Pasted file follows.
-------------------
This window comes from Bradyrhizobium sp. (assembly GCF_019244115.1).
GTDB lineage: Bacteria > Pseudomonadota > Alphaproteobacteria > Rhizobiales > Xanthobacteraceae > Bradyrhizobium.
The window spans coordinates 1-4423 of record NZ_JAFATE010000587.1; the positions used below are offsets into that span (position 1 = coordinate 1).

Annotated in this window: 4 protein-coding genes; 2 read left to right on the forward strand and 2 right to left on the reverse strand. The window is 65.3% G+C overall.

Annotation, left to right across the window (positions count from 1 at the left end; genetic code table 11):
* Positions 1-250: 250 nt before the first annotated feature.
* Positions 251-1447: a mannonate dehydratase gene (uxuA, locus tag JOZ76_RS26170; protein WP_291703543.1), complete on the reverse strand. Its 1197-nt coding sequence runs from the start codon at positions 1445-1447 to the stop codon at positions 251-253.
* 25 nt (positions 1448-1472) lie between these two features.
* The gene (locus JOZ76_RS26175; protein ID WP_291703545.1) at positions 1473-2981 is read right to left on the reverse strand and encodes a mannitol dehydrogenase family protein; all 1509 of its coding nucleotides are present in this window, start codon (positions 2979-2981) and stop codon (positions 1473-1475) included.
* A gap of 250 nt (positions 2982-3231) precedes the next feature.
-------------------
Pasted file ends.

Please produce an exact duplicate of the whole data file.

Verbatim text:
This window comes from Bradyrhizobium sp. (assembly GCF_019244115.1).
GTDB lineage: Bacteria > Pseudomonadota > Alphaproteobacteria > Rhizobiales > Xanthobacteraceae > Bradyrhizobium.
The window spans coordinates 1-4423 of record NZ_JAFATE010000587.1; the positions used below are offsets into that span (position 1 = coordinate 1).

Annotated in this window: 4 protein-coding genes; 2 read left to right on the forward strand and 2 right to left on the reverse strand. The window is 65.3% G+C overall.

Annotation, left to right across the window (positions count from 1 at the left end; genetic code table 11):
* Positions 1-250: 250 nt before the first annotated feature.
* Positions 251-1447: a mannonate dehydratase gene (uxuA, locus tag JOZ76_RS26170; protein WP_291703543.1), complete on the reverse strand. Its 1197-nt coding sequence runs from the start codon at positions 1445-1447 to the stop codon at positions 251-253.
* 25 nt (positions 1448-1472) lie between these two features.
* The gene (locus JOZ76_RS26175; protein ID WP_291703545.1) at positions 1473-2981 is read right to left on the reverse strand and encodes a mannitol dehydrogenase family protein; all 1509 of its coding nucleotides are present in this window, start codon (positions 2979-2981) and stop codon (positions 1473-1475) included.
* A gap of 250 nt (positions 2982-3231) precedes the next feature.